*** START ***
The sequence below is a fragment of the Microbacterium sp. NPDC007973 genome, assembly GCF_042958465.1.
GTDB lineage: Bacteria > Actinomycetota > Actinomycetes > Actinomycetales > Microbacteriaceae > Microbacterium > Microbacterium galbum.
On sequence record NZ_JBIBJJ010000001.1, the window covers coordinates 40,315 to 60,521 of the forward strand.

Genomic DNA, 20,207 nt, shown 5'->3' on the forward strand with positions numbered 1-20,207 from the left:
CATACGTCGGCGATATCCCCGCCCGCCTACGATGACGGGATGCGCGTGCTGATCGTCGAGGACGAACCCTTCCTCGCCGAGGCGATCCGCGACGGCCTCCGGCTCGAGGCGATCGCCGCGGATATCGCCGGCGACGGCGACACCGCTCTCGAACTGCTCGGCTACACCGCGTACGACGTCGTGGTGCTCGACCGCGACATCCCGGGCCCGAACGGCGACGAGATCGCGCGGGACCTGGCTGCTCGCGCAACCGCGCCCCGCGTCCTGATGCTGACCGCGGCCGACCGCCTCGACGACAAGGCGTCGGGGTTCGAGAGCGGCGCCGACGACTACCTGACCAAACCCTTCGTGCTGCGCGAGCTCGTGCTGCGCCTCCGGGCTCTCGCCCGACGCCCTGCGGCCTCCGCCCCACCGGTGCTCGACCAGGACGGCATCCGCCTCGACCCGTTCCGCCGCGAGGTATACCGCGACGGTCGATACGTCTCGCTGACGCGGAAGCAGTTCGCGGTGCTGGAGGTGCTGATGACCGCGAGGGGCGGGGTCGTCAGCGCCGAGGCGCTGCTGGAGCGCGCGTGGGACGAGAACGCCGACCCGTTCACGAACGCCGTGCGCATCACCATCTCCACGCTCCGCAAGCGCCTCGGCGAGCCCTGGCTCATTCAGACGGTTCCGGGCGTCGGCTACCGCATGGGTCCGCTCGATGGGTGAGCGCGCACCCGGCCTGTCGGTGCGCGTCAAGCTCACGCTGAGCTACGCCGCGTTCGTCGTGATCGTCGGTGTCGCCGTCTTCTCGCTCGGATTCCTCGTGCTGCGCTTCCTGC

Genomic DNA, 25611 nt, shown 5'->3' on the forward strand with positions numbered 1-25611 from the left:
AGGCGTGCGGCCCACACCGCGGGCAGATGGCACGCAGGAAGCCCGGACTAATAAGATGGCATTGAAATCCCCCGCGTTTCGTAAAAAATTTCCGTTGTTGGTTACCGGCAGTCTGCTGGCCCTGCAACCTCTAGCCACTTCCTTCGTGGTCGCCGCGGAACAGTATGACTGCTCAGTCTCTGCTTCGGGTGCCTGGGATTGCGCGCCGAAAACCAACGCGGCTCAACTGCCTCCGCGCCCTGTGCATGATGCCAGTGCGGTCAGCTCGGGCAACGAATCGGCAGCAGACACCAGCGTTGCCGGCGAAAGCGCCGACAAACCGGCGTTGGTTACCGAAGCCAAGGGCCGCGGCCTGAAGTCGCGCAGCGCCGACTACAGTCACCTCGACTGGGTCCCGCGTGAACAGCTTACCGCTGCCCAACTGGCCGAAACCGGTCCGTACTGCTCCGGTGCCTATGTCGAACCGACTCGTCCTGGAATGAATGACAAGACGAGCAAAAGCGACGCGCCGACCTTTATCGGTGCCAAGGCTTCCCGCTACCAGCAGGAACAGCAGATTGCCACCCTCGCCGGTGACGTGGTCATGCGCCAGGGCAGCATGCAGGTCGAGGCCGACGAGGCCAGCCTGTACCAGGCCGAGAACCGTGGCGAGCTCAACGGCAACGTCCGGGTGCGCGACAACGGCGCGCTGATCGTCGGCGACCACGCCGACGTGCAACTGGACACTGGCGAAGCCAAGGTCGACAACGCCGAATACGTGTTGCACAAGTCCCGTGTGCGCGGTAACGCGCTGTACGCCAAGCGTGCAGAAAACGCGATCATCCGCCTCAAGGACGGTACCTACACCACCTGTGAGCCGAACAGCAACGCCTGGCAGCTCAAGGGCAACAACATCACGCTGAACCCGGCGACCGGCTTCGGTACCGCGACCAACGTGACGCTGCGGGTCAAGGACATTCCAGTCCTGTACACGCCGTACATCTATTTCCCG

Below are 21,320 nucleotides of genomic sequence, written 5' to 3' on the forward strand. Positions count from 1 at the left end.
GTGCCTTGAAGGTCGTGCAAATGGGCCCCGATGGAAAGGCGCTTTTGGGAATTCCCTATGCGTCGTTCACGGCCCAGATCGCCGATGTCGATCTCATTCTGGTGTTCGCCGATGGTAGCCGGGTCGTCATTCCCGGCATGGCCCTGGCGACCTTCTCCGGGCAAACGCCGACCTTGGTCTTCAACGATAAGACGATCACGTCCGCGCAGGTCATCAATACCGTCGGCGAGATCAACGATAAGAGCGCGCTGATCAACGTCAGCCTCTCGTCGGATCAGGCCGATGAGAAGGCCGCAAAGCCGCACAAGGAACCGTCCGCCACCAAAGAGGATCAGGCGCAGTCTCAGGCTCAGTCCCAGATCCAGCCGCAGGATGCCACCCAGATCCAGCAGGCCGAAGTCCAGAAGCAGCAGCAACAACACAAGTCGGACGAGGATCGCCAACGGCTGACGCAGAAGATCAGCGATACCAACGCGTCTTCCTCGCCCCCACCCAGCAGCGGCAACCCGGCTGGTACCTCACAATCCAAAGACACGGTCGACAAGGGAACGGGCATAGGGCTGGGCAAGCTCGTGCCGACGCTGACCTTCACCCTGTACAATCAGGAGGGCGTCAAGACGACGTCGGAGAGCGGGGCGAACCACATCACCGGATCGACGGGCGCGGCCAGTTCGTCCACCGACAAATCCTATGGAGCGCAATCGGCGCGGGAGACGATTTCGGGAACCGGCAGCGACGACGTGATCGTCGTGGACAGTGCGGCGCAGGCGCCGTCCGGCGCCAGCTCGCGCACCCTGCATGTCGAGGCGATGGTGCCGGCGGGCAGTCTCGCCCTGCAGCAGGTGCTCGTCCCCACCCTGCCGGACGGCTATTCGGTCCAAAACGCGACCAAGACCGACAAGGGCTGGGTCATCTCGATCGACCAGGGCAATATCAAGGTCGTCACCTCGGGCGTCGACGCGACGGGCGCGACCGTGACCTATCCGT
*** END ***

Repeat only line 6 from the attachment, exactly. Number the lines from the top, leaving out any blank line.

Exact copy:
Genomic DNA, 25611 nt, shown 5'->3' on the forward strand with positions numbered 1-25611 from the left: